Health Grades, Inc. v. MDX Medical, Inc.
ORDER denying 568 Motion for Sanctions. by Magistrate Judge Boyd N. Boland on 1/2/2014.(trlee, )
IN THE UNITED STATES DISTRICT COURT
FOR THE DISTRICT OF COLORADO
Magistrate Judge Boyd N. Boland
Civil Action No. 11-cv-00520-RM-BNB
HEALTH GRADES, INC.,
MDX MEDICAL, INC., d/b/a Vitals.com,
This matter arises on MDx Medical, Inc.’s Motion for Rule 11 Sanctions [Doc. # 568,
filed 4/24/2013] (the “Motion for Sanctions”), which is DENIED as premature.
By an Order [Doc. # 480], I granted Health Grades leave to amend its complaint to add
allegations of indirect and joint infringement relating to a software application for cell phones
offered by iTriage, an affiliate of Aetna Life. MDx opposed the motion to amend arguing that
the added claims were frivolous and made in bad faith. I allowed the amendment, however,
finding that MDx was putting the “cart before the horse” and suggesting that MDx’s challenge to
the added claims was better made in a motion for summary judgment. Order [Doc. # 480] at p.
2. MDx obliged, filing a Motion for Summary Judgment [Doc. # 490] on the indirect and joint
infringement claims on January 22, 2013. The Motion for Summary Judgment has not been
referred to me, and it remains pending before the district judge.
Meanwhile, and after complying with the mandatory notice provisions of Fed. R. Civ. P.
11(c)(2), MDx also filed the Motion for Sanctions [Doc. # 568]. MDx argues that the claim for
contributory infringement is sanctionable under Rule 11 because it is objectively apparent that
the data MDx leases to Aetna Life has substantial non-infringing uses. Id. at pp. 5-9. In
addition, MDx argues that the joint infringement claim is sanctionable because (1) there is no
evidence of any communication between MDx and iTriage which operates the cell phone app, id.
at pp.9-10; and (2) iTriage’s use of the leased data does not infringe Health Grade’s ‘060 patent,
either literally or under the doctrine of equivalents, because the use does not meet the
requirement of the patent that “the patient ratings are received from an on-line patient
experience survey completed on a company Web site . . . wherein the company Web Site is
managed by the company providing the services for connecting healthcare providers with the
potential patients.” Id. at pp. 10-12.
The arguments made in support of the Motion for Sanctions are anticipated by arguments
in MDx’s Motion for Summary Judgment [Doc. # 490]. In particular, MDx argues at pages 1517 of the Motion for Summary Judgment [Doc. # 490] that “Health Grades has not cited, and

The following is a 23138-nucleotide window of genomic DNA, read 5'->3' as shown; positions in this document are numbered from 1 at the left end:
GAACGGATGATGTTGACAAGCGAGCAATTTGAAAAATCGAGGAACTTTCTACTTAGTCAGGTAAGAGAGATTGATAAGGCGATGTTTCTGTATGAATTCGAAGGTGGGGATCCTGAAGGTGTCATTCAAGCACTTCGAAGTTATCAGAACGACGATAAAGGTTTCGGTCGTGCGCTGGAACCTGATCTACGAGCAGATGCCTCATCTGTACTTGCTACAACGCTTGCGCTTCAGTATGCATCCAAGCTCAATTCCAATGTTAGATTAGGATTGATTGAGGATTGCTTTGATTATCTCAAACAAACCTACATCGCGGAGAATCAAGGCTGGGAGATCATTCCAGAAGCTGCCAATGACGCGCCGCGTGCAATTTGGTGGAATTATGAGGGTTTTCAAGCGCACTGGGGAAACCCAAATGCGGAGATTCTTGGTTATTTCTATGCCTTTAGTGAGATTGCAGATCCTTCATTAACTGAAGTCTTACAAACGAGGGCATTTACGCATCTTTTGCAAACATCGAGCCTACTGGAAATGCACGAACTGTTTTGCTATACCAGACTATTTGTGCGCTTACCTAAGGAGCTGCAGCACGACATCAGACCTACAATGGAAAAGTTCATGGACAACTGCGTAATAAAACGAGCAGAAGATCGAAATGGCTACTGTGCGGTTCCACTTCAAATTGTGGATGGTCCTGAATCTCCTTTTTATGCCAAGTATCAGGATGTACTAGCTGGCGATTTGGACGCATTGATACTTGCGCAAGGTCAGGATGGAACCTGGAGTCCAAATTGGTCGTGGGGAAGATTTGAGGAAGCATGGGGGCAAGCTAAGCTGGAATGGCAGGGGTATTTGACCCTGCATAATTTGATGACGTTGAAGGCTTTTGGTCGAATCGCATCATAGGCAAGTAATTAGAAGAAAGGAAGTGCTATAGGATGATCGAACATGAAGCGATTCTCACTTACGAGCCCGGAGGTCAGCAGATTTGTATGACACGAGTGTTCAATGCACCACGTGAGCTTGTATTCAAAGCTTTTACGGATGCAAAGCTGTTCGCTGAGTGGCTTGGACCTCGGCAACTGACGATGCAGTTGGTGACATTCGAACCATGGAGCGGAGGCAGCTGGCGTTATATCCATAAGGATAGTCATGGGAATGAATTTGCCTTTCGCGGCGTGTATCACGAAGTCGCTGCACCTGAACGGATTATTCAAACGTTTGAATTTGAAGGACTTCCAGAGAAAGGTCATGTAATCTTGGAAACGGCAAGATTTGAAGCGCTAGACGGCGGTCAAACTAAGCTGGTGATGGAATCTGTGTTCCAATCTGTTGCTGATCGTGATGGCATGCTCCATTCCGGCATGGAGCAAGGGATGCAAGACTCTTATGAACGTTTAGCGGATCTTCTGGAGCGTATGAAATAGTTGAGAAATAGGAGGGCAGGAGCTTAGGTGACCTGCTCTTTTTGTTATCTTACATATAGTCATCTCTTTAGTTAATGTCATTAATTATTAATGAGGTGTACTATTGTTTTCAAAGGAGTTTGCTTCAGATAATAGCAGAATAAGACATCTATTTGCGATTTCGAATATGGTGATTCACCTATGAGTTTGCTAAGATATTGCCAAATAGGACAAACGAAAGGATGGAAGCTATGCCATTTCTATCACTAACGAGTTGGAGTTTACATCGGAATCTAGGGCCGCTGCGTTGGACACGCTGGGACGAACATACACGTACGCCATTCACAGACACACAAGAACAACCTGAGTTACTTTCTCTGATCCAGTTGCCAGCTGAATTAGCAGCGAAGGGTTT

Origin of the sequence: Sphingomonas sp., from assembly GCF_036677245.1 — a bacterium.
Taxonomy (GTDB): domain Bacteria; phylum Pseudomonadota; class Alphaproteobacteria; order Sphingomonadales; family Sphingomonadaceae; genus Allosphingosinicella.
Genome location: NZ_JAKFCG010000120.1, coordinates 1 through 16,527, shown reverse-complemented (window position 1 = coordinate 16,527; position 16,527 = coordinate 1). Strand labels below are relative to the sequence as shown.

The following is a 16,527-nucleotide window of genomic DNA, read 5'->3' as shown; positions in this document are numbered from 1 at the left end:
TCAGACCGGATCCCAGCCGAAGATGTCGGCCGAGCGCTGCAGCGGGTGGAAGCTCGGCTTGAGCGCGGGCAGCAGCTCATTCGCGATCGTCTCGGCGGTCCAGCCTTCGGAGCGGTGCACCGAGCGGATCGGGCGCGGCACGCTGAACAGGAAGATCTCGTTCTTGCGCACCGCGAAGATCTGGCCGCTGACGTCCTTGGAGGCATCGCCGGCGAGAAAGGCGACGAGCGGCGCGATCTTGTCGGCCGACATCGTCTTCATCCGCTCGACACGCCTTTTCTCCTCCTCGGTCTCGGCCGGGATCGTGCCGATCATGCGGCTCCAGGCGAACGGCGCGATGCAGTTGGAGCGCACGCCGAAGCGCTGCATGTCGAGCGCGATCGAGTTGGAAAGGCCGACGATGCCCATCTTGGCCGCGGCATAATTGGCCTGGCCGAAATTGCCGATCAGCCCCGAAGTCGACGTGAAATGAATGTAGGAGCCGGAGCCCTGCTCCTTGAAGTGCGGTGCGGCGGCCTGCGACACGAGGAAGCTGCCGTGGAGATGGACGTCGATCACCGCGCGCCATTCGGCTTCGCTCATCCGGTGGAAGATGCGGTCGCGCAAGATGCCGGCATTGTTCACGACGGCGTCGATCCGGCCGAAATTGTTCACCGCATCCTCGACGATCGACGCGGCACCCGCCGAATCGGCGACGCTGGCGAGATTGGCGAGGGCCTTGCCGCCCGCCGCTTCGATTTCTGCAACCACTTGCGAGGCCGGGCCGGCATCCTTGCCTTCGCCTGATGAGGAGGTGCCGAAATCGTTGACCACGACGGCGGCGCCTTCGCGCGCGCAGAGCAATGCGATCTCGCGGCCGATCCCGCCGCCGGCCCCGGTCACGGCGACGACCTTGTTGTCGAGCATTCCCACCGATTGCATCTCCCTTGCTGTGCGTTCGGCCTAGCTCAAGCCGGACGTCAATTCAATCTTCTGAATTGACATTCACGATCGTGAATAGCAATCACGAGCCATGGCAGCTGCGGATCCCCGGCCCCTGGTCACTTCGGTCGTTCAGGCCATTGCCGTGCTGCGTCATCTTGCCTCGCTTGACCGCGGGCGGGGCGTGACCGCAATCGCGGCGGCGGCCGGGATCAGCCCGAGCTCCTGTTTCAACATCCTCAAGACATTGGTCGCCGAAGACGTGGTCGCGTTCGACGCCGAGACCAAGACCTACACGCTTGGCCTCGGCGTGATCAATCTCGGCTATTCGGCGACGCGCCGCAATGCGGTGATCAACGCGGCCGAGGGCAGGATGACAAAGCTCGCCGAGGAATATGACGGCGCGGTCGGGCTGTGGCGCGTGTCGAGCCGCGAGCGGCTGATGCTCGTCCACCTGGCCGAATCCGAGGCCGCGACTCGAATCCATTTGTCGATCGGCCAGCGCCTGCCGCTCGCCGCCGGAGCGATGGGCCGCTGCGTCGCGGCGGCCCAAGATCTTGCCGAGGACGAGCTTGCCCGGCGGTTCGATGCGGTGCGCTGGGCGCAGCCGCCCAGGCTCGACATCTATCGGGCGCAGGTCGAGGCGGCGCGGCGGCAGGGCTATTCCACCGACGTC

cannot cite, to any credible evidence that physician data such as the data leased by MDx to Aetna
is not substantially useful for anything other than in an infringement of the ‘060 patent.”
With respect to the claim of joint infringement, MDx argues at pages 10-12 of the Motion
for Summary Judgment [Doc. # 490] that the claim element that “patient ratings are received
from an on-line patient experience survey completed on a company Web site . . . wherein the
company Web Site is managed by the company providing the services for connecting healthcare
providers with the potential patients” is absent from iTriage’s use of the leased data. MDx also
argued that Health Grades cannot prove a claim for joint infringement because there is no
evidence of any communication between MDx and iTriage, incorporating by reference
arguments made in MDx’s Motion for Summary Judgment of Non-Infringement [Doc. #
367/368]. Motion for Summary Judgment [Doc. # 490] at p. 12. MDx subsequently withdrew
that motion, however, “in view of recent discovery supplements. . . .” Notice of Withdrawal
[Doc. # 627].
As a sanction for Health Grades’ alleged Rule 11 violations, MDx seeks “for Health
Grades and its counsel to each pay half of all attorney’s fees and costs incurred by MDx
addressing the allegations in the Rule 11 Papers.” Motion for Sanctions [Doc. # 564] at pp. 1415.
I agree with Health Grades that, at a minimum, the Motion for Sanctions is premature.
The Motion for Summary Judgment [Doc. # 490] which underlies the Motion for Sanctions
largely is unresolved1 and, in some respects, has been withdrawn. See Motion for Summary
Judgment [Doc. # 490] at p. 12; Notice of Withdrawal [Doc. # 627]. As the Advisory
Committee Notes to Rule 11 point out:
[Rule 11 motions] should not be employed as a discovery device or
to test the legal sufficiency of efficacy of allegations in the
pleadings; other motions are available for those purposes. Nor
should Rule 11 motions be prepared to emphasize the merits of a
party’s position, . . . to intimidate an adversary into withdrawing
contentions that are fairly debatable, [or] to increase the costs of
litigation. . . .
Fed. R. Civ. P. 11 1993 Amendments advisory committee’s note. Accord Rich v. Taser Int’l,
Inc., 2012 WL 3155137 *3 (D. Nev. Aug. 2, 2012).
IT IS ORDERED that the Motion for Sanctions [Doc. # 568] is DENIED as premature.
Significantly, the district judge has reserved to himself the decision of the sufficiency of
Health Grades’ pleadings in connection with the claims for contributory and joint infringement.
I do not presume to anticipate his ruling.
Dated January 2, 2014.
BY THE COURT:
s/ Boyd N. Boland
United States Magistrate Judge
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